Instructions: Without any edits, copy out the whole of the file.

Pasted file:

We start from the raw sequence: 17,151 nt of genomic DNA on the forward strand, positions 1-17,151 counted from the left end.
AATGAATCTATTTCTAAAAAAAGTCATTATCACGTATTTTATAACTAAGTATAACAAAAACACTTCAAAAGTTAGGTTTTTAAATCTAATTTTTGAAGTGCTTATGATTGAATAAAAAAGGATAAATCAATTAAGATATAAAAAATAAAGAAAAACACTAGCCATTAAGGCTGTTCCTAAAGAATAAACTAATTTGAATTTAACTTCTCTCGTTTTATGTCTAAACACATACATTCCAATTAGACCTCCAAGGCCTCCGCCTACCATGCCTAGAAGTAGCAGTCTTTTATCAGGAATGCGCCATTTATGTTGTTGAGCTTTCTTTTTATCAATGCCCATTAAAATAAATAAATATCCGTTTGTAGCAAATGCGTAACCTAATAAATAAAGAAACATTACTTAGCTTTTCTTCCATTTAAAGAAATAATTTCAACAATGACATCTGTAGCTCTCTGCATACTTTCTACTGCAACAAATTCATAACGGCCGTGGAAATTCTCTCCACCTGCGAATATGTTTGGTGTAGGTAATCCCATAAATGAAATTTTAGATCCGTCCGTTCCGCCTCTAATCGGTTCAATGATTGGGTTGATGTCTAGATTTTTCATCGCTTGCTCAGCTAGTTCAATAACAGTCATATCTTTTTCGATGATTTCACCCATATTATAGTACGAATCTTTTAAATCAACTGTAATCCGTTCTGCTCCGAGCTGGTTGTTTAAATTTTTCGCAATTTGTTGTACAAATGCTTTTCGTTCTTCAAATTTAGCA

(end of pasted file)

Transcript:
We start from the raw sequence: 17,151 nt of genomic DNA on the forward strand, positions 1-17,151 counted from the left end.
AATGAATCTATTTCTAAAAAAAGTCATTATCACGTATTTTATAACTAAGTATAACAAAAACACTTCAAAAGTTAGGTTTTTAAATCTAATTTTTGAAGTGCTTATGATTGAATAAAAAAGGATAAATCAATTAAGATATAAAAAATAAAGAAAAACACTAGCCATTAAGGCTGTTCCTAAAGAATAAACTAATTTGAATTTAACTTCTCTCGTTTTATGTCTAAACACATACATTCCAATTAGACCTCCAAGGCCTCCGCCTACCATGCCTAGAAGTAGCAGTCTTTTATCAGGAATGCGCCATTTATGTTGTTGAGCTTTCTTTTTATCAATGCCCATTAAAATAAATAAATATCCGTTTGTAGCAAATGCGTAACCTAATAAATAAAGAAACATTACTTAGCTTTTCTTCCATTTAAAGAAATAATTTCAACAATGACATCTGTAGCTCTCTGCATACTTTCTACTGCAACAAATTCATAACGGCCGTGGAAATTCTCTCCACCTGCGAATATGTTTGGTGTAGGTAATCCCATAAATGAAATTTTAGATCCGTCCGTTCCGCCTCTAATCGGTTCAATGATTGGGTTGATGTCTAGATTTTTCATCGCTTGCTCAGCTAGTTCAATAACAGTCATATCTTTTTCGATGATTTCACCCATATTATAGTACGAATCTTTTAAATCAACTGTAATCCGTTCTGCTCCGAGCTGGTTGTTTAAATTTTTCGCAATTTGTTGTACAAATGCTTTTCGTTCTTCAAATTTAGCA